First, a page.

Using a newly constructed disaggregated measure, the foreign bank branch influence index (FBBII), to proxy the domestic banks’ foreign exposure, this study investigates the influence of foreign entry on the performance of local banks based on a sample of 107 Chinese commercial banks during the period of 2002 to 2011. It was found that the increased presence of foreign banks has improved the profitability of domestic banks and that this might be due to the higher efficiency achieved by the latter. In addition, the domestic banks were also found to increase their non-interest income when faced with greater foreign exposure and such a positive relationship is found to be most significant among the joint stock banks. Finally, this study also found consistent evidence that foreign bank penetration could help the domestic banks improve their risk management capacity, in particular among banks with foreign strategic investors.That is from a new paper by Luo et al (June 2013).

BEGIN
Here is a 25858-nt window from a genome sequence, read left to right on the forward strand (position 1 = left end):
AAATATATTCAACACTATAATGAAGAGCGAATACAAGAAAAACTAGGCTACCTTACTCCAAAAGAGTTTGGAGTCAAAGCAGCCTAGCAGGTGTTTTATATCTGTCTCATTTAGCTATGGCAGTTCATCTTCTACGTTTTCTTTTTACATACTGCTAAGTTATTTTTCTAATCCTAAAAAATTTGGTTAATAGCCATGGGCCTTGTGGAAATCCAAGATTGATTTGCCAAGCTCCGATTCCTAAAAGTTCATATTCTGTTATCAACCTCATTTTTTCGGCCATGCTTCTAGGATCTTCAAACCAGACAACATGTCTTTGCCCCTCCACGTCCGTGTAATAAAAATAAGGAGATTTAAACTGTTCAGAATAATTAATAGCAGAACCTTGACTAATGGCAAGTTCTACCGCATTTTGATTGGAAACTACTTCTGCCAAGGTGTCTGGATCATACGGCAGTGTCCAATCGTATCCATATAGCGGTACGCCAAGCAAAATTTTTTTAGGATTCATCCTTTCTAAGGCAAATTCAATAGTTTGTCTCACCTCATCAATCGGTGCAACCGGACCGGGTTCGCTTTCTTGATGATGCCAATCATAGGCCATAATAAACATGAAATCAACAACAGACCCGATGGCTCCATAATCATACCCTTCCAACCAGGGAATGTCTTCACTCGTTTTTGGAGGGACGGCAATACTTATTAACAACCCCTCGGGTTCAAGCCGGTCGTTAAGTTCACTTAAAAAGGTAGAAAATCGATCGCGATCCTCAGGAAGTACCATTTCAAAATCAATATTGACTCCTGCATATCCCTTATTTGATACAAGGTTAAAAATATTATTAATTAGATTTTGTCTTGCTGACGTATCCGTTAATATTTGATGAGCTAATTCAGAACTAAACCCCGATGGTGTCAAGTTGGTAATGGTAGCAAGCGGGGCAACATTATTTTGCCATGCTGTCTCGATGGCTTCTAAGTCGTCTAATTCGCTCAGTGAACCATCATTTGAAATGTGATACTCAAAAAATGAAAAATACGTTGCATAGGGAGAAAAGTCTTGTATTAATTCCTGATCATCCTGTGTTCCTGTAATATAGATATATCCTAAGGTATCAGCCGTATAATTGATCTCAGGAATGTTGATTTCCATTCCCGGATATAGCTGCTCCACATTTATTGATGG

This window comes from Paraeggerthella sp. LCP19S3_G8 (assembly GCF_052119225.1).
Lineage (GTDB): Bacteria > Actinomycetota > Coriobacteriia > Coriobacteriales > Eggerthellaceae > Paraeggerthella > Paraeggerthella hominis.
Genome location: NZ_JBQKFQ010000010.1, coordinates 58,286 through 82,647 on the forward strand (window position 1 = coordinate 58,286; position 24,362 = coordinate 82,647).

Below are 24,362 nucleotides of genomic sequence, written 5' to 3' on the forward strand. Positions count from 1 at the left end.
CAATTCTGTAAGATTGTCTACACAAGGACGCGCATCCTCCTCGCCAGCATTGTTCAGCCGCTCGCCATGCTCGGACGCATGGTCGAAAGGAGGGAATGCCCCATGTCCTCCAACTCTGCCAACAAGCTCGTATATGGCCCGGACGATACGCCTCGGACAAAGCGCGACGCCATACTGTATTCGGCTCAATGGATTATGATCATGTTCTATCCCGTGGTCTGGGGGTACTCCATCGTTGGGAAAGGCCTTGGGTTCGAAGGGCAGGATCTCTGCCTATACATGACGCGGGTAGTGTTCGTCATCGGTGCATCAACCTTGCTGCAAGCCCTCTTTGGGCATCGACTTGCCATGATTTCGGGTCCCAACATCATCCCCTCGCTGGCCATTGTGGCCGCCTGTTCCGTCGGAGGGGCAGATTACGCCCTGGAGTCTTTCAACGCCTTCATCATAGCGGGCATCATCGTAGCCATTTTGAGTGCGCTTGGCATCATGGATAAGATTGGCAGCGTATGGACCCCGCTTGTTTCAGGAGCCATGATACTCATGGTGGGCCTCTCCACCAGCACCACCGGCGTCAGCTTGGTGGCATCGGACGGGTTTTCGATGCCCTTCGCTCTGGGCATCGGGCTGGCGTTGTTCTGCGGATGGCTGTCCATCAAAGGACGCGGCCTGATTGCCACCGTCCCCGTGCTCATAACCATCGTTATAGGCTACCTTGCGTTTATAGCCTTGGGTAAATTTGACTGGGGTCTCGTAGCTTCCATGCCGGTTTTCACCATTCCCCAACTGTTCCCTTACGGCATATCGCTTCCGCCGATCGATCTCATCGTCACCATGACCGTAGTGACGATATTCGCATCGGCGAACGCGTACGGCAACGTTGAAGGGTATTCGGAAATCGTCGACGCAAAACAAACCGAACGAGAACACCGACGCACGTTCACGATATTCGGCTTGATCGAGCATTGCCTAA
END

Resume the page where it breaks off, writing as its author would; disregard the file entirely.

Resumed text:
From the conclusions:
Based on four performance indicators, it could be concluded that increased foreign entry has generated a significant positive impact on the Chinese banking sector and banks, with foreign strategic investors (FSI) tending to react more actively to the changing operational environment. Nevertheless, the state-owned banks are hardly influenced. Despite all the reforms, they retain the monopoly power over the whole industry and hence are less sensitive to the additional competitional pressure exerted by foreign banks. To enable the Chinese banking sector to continue to improve its efficiency, restrictions imposed on foreign banks should be further relaxed. Particularly in the case of the FSIs, they should be allowed to acquire a larger banking stake so as to gain more effective control. P. 28.